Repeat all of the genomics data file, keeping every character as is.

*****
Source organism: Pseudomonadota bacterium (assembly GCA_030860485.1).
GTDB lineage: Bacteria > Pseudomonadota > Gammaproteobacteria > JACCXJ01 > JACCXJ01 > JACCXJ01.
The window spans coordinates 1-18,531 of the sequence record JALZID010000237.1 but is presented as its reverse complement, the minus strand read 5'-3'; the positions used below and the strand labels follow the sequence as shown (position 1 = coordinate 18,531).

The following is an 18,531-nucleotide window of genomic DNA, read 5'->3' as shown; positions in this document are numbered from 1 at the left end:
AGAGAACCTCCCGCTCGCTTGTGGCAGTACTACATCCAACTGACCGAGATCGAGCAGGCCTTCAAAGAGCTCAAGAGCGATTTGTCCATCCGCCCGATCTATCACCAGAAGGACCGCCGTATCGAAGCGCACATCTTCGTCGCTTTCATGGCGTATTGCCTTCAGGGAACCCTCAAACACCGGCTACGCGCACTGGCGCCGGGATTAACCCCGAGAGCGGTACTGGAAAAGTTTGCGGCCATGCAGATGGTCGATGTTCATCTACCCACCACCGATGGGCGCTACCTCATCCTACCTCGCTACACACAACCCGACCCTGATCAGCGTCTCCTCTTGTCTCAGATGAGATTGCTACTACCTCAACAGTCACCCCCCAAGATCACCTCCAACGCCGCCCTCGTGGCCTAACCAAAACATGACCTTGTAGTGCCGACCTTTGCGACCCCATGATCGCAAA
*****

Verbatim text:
Source organism: Pseudomonadota bacterium (assembly GCA_030860485.1).
GTDB lineage: Bacteria > Pseudomonadota > Gammaproteobacteria > JACCXJ01 > JACCXJ01 > JACCXJ01.
The window spans coordinates 1-18,531 of the sequence record JALZID010000237.1 but is presented as its reverse complement, the minus strand read 5'-3'; the positions used below and the strand labels follow the sequence as shown (position 1 = coordinate 18,531).

The following is an 18,531-nucleotide window of genomic DNA, read 5'->3' as shown; positions in this document are numbered from 1 at the left end:
AGAGAACCTCCCGCTCGCTTGTGGCAGTACTACATCCAACTGACCGAGATCGAGCAGGCCTTCAAAGAGCTCAAGAGCGATTTGTCCATCCGCCCGATCTATCACCAGAAGGACCGCCGTATCGAAGCGCACATCTTCGTCGCTTTCATGGCGTATTGCCTTCAGGGAACCCTCAAACACCGGCTACGCGCACTGGCGCCGGGATTAACCCCGAGAGCGGTACTGGAAAAGTTTGCGGCCATGCAGATGGTCGATGTTCATCTACCCACCACCGATGGGCGCTACCTCATCCTACCTCGCTACACACAACCCGACCCTGATCAGCGTCTCCTCTTGTCTCAGATGAGATTGCTACTACCTCAACAGTCACCCCCCAAGATCACCTCCAACGCCGCCCTCGTGGCCTAACCAAAACATGACCTTGTAGTGCCGACCTTTGCGACCCCATGATCGCAAA